I Filled My Prescription Against Burnout at the Gym
Life is demanding. It can be downright unfair.
However, I have been reminded since I started a new job eight months ago that we each have a choice to either sit in the midst of all of life's pressures or push back against them.
In fact, as a family physician, I have spent a significant portion of my career challenging boundaries. My position as a young, black, female family physician seems to invite skepticism at times.
If it's not my scope of practice or even professional competency, it's my productivity or lack of quality time with my family. The reminders of my perceived inadequacies seem almost endless.
|Working out with my coach, John Duncan, has helped me treat burnout.
After moving across the country, starting a new job and transitioning the family into a new routine, I found myself slowly losing sight of my purpose in practice. Evaluating the new situation, I questioned whether my work-life balance had actually improved compared to the chaotic lifestyle I had left behind.
In reality, I was tired, drained and becoming apathetic. I was burning out. I found myself eating terribly, sleeping more and unable to find energy for life.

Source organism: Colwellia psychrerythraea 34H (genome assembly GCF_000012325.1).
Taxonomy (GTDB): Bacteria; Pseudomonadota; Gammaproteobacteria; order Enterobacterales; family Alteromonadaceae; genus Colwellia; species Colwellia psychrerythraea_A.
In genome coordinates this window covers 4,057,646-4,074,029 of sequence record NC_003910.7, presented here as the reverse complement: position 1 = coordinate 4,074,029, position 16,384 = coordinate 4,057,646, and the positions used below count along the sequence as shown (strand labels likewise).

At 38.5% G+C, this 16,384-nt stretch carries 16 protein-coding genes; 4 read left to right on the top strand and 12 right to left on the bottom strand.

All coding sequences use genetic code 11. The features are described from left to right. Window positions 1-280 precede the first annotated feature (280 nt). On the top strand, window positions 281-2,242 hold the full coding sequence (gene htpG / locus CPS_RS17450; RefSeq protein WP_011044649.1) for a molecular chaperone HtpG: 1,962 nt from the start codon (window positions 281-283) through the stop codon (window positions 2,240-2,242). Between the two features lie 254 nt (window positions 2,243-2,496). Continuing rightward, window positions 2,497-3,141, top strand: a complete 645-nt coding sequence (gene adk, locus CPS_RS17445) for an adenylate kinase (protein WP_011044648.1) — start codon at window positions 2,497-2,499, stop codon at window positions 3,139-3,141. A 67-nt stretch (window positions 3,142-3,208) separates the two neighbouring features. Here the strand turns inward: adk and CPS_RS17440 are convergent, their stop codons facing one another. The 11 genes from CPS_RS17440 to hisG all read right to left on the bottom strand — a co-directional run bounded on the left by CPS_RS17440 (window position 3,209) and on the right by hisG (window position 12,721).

It quickly became clear that inconsistent levels of exercise contributed to my decline in resilience. As someone who thrives on the positive effects of regular physical activity, my ability to cope with stress had been vastly depleted.
To this point, my story likely doesn't sound much different from those of countless physicians across the United States. Certainly, this kind of scenario contributes to the fact that physicians, as a profession, have among the highest levels of suicide, and it is one of the reasons that many physicians are leaving clinical practice.
Of course, we physicians are trained to act as if we are in control despite extreme circumstances. Actually, this is in part a necessity. Nobody wants a doctor who faints under pressure. However, the system has failed us. We have become accustomed to working our hardest without the support necessary to be efficient, yet we are left with the blame when things go wrong.
Sadly, what we tend to do to counter these crushing demands is work even more.
For me, part of how I cope is by focusing on exercise and physical wellness. Since medical school, I have pushed my body in the same way that my mental faculties have been challenged. Exercise is my sanctuary. Interestingly, every period of my life where a major change presented itself has also been marked by a major physical accomplishment. In medical school, I ran my first marathon while raising more than $10,000 for a Haitian orphanage. After completing residency and having my second child, I started high-intensity interval training and endurance running. During my first job, I completed my first triathlon and summited my first "fourteener" (a mountain peak with an elevation of at least 14,000 feet).
Anyone looking at these accomplishments will either respect the discipline required to train for these events or understand the insanity against which that discipline protected me. Each endpoint was amazing and even exhilarating, but what I continue to crave most is pushing my body to capacities that seem impossible.